Exploring cultures and communities – the slow way

Letter from Europe

  • — Issue 2009/19 posted by hidden europe on

One of the events surrounding the twenty-fifth anniversary of women's suffrage in Liechtenstein takes place this evening in the capital Vaduz, when young Liechtenstein women have the chance to meet some of the activists who during the seventies and early eighties struggled for women's rights in their small country. hidden europe e-brief commemorates this moment in Liechtenstein history.

article summary —

Dear fellow travellers

We have a little news from Liechtenstein, the diminutive Alpine principality that we have been exploring these past days. It is a not a territory much associated with radical feminism, yet Liechtenstein women have their own tale to tell.

Names like Ethel Smyth, Louise Weiss and Marie Stritt are inscribed on the European soul. All three were activists who struggled to secure the right to vote for their female compatriots (in the United Kingdom, France and Germany respectively). All three have long since died, so today's generation of young women have no chance to meet face-to-face with these pioneer activists. Things are different in Liechtenstein, where women did not secure the right to vote until 1984.

One of the events surrounding the twenty-fifth anniversary of women's suffrage takes place this evening in the capital Vaduz, when young Liechtenstein women have the chance to meet some of the activists who during the seventies and early eighties struggled for women's rights in their small country.

Women like Melitta Marxer did so much for women's rights in Liechtenstein. Melitta was born in 1923, married in 1948 and had three daughters. As her daughters grew up, she became ever more aware of the oppressed state of Liechtenstein women. "We were four women and one man in my family. Whenever there was an election, it was always only my husband who could go and vote - and we women had to stay at home."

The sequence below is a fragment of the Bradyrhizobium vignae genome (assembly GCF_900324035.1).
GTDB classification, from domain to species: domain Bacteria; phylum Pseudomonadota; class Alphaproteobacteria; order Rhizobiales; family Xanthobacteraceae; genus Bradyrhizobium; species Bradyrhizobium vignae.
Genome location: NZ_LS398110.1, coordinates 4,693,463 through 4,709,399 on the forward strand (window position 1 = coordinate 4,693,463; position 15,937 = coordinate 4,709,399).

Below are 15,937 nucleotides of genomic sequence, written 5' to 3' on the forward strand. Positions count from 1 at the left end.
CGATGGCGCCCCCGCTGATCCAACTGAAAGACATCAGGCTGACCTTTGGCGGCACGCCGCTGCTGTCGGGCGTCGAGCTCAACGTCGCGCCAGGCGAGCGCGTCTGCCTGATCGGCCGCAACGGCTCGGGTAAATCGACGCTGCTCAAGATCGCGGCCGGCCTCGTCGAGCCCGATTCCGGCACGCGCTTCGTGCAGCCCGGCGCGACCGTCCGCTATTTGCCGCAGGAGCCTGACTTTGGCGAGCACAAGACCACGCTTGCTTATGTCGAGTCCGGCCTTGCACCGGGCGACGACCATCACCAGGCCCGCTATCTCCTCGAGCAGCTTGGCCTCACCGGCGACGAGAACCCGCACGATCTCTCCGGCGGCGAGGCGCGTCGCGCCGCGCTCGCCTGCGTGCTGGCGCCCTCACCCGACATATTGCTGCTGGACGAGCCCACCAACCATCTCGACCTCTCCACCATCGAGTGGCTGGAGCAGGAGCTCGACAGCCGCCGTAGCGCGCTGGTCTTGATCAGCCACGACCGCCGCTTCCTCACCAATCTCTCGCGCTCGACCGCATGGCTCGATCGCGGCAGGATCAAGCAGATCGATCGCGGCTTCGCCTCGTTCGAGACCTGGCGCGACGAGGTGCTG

A women's activist group, the Dornröschen (literally 'thorny roses', but it puns on the German name of the fairy tale known in English as 'The Sleeping Beauty') took matters in hand. Melitta Marxer and sister-activists argued their case at home, and when the Vaduz government refused to listen, the Dornröschen travelled across Europe to highlight the plight of women in Liechtenstein. One port of call in 1983 was the Council of Europe in Strasbourg. Melitta recalls: "What were we supposed to do? Just sit quietly in the hope that our political rights would be recognised? Had we merely done that, we would not have the right to vote today."

The Prince of Liechtenstein and the national government were appalled that the Dornröschen were bringing Liechtenstein, as they saw it, into disrepute. But the women's tactics paid off. In 1984, women in Liechtenstein secured full voting rights, making the principality the very last country in Europe to introduce, at a national level, the principle of women's suffrage. This evening's inter-generational encounter in Vaduz gives young Liechtenstein women, who now take the right to vote for granted, the chance to meet members of the original Dornröschen group. An exhibition marking a quarter century of women's suffrage in Liechtenstein is being hosted in the foyer of the national parliament (Landtag) in Vaduz. It runs until 4 July 2009.

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The next issue of our magazine will be published shortly. Subscriber copies will be mailed later this week. You can see the full table of contents online. Among other gems you will find articles on Vienna, the Ligurian Riviera, Switzerland, Georgia and the Kola region of Russia.

Nicky Gardner & Susanne Kries
(editors hidden europe magazine)

This article was published in Letter from Europe.

About The Authors

hidden europe

and Susanne Kries manage hidden europe, a Berlin-based editorial bureau that supplies text and images to media across Europe. Together they edit hidden europe magazine. Nicky and Susanne are dedicated slow travellers. They delight in discovering the exotic in the everyday.